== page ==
Hypertension is considered an emergency when there are symptoms like severe headache, blurred vision, chest pain, and difficulty in breathing, blood in the urine, or no urine output for more than 12 hours.
Hypertensive crisis has two main entities. The hypertensive emergency and hypertensive urgency.
Hypertensive emergency vs hypertensive urgency
Hypertensive emergency is blood pressure more than 180/120 mmHg associated with organ failure. That means high blood pressure causes damage to one or multiple organs in the body. Following symptoms are considered as emergencies with high blood pressure.
- Severe headache
- Body weakness or numbness
- Blurred vision or loss of vision
- Chest pain
- Severe back pain which not resoled to simple analgesics
- Difficulty in breathing
- Haematuria or blood in the urine
- No urine output for more than 12 hours
When blood pressure is more than 180/120 mmHg mainly the brain, eyes, heart, kidneys, and aorta can get damaged. This occurs because of the damage to the blood vessel wall in individual organs. This is a must-attend to a hospital incident, so it’s better to call 911 if you have the above symptoms with high blood pressure.
A hypertensive emergency can cause very troublesome consequences like,
- Permanent loss of vision
- Cerebral palsy
- Loss of consciousness
- Heart attacks
- Kidney failure
- Pulmonary edema, a collection of fluid in the lungs
- Aortic dissection, separation of the walls of the aorta which ultimately causes rupture.
Hypertensive urgency is blood pressure is over 180/120 mmHg without symptoms of organ dysfunction. So there won’t be the above-mentioned symptoms. Even though this isn’t an emergency you should visit a doctor to check your blood pressure accurately. And this is a sign that your blood pressure control is not adequate and it needs to be properly optimized.
Emergency treatments for high blood pressure at home?
We do not recommend any medications or hoe remedies at home in a hypertensive emergency. If you didn’t have your blood pressure medications you can take that only in the prescribed dosage, not over that. And you should immediately attend to a hospital. Never take any home remedies or alternative medications in this kind of situation.
Why do hypertensive emergencies happen?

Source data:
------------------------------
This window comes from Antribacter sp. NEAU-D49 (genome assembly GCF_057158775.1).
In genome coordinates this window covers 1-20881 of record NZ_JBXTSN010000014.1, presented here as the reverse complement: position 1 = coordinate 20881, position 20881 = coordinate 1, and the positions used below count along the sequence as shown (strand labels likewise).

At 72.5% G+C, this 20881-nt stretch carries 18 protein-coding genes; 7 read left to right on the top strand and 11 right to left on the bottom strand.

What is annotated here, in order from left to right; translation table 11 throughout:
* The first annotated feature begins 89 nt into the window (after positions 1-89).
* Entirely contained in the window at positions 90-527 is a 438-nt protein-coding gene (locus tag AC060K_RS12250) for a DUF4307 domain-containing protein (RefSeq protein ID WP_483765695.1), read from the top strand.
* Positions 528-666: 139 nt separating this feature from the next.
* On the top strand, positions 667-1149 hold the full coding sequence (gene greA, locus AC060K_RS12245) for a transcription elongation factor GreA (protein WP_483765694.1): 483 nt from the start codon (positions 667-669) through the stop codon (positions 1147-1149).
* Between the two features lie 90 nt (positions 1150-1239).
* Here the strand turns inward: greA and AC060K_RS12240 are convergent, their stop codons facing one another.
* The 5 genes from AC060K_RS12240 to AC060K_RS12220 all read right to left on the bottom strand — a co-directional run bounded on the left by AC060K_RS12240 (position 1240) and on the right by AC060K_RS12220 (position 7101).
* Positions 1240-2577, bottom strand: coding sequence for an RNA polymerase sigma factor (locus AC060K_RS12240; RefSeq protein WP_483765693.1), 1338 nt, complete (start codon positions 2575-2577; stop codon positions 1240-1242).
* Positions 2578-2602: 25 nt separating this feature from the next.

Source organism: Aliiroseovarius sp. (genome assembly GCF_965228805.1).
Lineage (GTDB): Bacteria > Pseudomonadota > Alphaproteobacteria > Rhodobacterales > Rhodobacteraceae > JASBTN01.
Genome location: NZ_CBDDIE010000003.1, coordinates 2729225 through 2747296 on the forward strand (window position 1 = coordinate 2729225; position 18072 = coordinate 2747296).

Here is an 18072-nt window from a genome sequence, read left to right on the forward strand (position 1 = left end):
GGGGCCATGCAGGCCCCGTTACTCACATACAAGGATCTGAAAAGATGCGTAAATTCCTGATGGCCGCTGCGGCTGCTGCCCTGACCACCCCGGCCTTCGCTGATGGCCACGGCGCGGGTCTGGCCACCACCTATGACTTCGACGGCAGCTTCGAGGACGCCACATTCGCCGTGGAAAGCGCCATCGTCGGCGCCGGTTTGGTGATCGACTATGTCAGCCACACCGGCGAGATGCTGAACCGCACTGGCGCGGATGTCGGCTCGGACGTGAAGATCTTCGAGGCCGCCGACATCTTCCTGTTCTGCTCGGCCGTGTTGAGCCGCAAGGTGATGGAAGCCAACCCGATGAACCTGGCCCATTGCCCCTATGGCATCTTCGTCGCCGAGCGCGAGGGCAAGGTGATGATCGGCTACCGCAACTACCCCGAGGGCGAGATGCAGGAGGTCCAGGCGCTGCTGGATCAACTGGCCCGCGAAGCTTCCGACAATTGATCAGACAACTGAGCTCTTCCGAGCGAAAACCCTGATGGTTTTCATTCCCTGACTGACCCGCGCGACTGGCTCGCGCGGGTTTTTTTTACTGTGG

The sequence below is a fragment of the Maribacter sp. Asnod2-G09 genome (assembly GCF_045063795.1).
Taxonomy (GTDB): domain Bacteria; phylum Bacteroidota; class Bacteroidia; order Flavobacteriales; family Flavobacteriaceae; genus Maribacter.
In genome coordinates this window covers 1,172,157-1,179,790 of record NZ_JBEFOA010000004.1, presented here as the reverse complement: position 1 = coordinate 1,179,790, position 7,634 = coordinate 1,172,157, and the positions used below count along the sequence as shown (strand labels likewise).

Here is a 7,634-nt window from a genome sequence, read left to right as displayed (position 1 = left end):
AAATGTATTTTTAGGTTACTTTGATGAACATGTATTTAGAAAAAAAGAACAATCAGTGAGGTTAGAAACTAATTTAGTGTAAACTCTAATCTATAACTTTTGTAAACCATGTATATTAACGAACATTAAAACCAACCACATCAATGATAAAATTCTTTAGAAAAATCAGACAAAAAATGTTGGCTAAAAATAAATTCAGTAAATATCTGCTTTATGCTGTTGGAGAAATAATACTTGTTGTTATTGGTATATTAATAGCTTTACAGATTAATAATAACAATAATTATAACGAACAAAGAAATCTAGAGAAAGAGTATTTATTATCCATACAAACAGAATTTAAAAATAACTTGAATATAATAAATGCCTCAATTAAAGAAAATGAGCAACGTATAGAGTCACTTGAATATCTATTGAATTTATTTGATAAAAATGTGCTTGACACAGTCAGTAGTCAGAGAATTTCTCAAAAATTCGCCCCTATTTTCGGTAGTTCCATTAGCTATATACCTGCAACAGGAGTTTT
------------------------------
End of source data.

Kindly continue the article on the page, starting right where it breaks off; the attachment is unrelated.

The two main causes of hypertensive emergencies are not taking medications properly and using drugs like cocaine that stimulate the sympathetic nervous system which also contributes to increasing the catecholamines in the body.
What is the level of hypertensive emergency occur?
There are no scientifically proven levels of blood pressure that hypertensive emergencies can occur. Generally this is considered as systolic value ( the higher value ) is more than 180 and diastolic value ( the lower value ) is more than 120.
But if the patient has no history of high blood pressure that type of person can even present with an emergency in lower blood pressure levels. In addition to that chronic hypertensive patients who are adapted to high blood pressure for a long period of time can even get emergencies at much higher levels of blood pressure.
How common are hypertensive emergencies?
30% of the USA population have hypertension. From those 1 to 2% have a hypertensive emergency in any stage of their life. The values are much higher about two decades earlier. But with the new medications, the ready availability of drugs, and improvements of health care facilities to early detection of that type of incidents help to reduce the number of cases
If you have hypertension !
Be prepared. Always keep a record of your blood pressure values and medications. Never forget your blood pressure drugs and do not take cocaine-like drugs that increase your body’s adrenaline levels.
Inform family members and acknowledge them on how to act immediately in an emergency. Because you might not conscious enough to act properly in the situation.
Never underestimate the symptoms even if it is one from the above list. Immediately call 911.
- Alley WD, Schick MA.(2020).Hypertensive emergency
- Heart.org(2017).Hypertensive Crisis: When You Should Call 911 for High Blood Pressure